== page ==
Major women organizations like UN Women, UNESCO, and other local and international organizations and programs also reach out to WOE as a source, to make announcements or to share their news and programs on the page. “These global organizations approach us because they believe in our mission and message, and they view us as a reputable and informative source, not to mention that we have a huge audience, which is defiantly an asset,” she states.
Listing few of the many accomplishments of WOE, Kinias recalls that they helped furniture designer Shosha Kamal, whose Pharaonic inspired sofa won first place in the International Product Design Awards for the year 2016 in London, adding that UN Women requested WOE’s assistance to announce their need for volunteers for the Wikipedia Writing Workshops they organized - to develop and edit Wikipedia articles about women - .
“We read comments from fathers wishing for their daughters to become pilots or Olympic champions … A school teacher asked permission to print the material for her class to teach her students about the amazing women who fought and are fighting for women’s rights,” Kinias says.
For Kinias, all the women featured on the page and the affiliated website are impressive models. “Egyptian women are smart, hard-working, innovative, feisty, they are fighting very hard to break the social and cultural taboos,” she affirms.
“There is Esraa El Bably who was born with hearing impairment, yet she grew up to become a successful dentist. After we published her story, BBC featured her.
We interviewed Ghada Wali after she was selected on the Forbes’ List 30 under 30 Europe – Arts 2017, making her the first Egyptian to ever be included on the European list, Amany Khalil, the Ironwoman, the art teacher in Samanoud who founded an art center to teach kids how to draw and craft.”
“One of the impressive stories I would like to share is of Manal Abdel Hamid, an author from Upper Egypt who published 11 books, the first two without the knowledge of her family. Manal is still fighting her conservative society that believes that writing for women is an indecent profession.”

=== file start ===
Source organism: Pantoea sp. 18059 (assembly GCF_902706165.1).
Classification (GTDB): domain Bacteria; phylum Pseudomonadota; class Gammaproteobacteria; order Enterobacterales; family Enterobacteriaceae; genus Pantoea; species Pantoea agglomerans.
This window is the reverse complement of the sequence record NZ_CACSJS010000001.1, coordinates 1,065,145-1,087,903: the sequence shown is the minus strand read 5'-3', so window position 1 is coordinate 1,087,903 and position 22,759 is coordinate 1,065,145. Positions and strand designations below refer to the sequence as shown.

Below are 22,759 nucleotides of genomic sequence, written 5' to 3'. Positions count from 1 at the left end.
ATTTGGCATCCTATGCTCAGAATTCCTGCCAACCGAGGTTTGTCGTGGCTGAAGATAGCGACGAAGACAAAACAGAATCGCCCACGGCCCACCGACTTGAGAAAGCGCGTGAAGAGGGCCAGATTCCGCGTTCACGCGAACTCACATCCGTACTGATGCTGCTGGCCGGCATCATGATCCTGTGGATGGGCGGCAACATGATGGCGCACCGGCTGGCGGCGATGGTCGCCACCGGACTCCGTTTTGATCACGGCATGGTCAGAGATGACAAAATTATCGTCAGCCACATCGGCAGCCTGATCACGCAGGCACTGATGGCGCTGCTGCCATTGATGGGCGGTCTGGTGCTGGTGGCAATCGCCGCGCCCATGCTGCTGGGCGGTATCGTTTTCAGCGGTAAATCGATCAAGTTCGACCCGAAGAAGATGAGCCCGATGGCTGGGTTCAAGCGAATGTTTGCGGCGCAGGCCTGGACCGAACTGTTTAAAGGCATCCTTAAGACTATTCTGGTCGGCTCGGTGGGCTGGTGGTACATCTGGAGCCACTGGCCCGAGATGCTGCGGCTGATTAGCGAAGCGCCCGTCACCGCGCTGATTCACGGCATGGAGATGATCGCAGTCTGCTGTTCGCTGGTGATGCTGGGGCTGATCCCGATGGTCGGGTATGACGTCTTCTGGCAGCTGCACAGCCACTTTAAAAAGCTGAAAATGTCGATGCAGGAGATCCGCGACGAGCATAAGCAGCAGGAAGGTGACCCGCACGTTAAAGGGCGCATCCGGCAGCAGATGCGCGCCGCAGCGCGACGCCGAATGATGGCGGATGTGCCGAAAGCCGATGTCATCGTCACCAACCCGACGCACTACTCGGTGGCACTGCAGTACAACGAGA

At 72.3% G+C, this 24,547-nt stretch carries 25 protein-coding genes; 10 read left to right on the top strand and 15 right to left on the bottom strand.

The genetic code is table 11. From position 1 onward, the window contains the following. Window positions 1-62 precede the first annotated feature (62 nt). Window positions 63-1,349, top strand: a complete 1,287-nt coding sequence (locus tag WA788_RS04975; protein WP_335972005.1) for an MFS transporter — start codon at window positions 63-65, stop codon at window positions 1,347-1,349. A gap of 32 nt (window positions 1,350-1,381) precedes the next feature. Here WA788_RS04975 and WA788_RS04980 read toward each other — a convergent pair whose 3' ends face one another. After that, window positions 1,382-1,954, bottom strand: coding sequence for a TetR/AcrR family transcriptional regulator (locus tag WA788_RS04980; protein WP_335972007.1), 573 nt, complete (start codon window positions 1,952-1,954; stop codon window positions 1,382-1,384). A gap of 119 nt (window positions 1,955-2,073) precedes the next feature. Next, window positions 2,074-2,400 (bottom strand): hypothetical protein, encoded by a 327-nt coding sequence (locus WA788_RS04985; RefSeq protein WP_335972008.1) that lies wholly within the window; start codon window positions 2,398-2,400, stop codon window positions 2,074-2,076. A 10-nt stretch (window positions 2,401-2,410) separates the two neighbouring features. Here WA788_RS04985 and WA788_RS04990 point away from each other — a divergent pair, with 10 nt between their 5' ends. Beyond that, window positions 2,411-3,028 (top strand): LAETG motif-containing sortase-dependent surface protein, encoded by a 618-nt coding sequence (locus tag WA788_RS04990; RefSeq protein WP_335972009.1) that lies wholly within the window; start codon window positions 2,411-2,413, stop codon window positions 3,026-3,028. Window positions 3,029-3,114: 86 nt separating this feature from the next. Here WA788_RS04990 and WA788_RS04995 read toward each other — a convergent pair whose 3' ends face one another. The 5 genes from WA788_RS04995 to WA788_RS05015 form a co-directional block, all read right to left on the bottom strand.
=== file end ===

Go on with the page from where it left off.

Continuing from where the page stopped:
WOE started as a Facebook page but it has now developed into an initiative, including two online publications, one in English and one in Arabic.
It also published two e-books and offered them for free to the WOE page followers: “Pearls of the Nile,” offered in March 2017, in celebration of Women’s International Day, and “Pearls of the Nile – The Pioneers,” which was given away during the months of June and July to celebrate Huda Sharawy’s 136th birthday.
“WOE is not affiliated with any organization or campaign. It’s a personal initiative with an objective to motivate women to stand up and fight for their rights,” Kinias says.
“It’s a message for women to be strong and confident, to dream big and to break whatever taboos holding them back. The future of Egypt lies in the hands of women. We want them to be happy, to walk in harassment free streets, to enjoy a work environment with no gender discrimination. We want little girls to dream of becoming the president or an astronaut or a war correspondent or whatever their hearts desire, with no one telling them they can’t because they are girls.”
WOE has recently started a writing internship, to help aspiring writers to develop and improve their writing skills, by writing about women’s issues, Kinias reveals.
“We want to engage as many people as we can to become advocates for women’s rights, give them a voice and a platform to express themselves. We have writers as young as 17 years old. Our next step is to call on male writers to join. We need men on board who support and advocate women’s rights and equality.”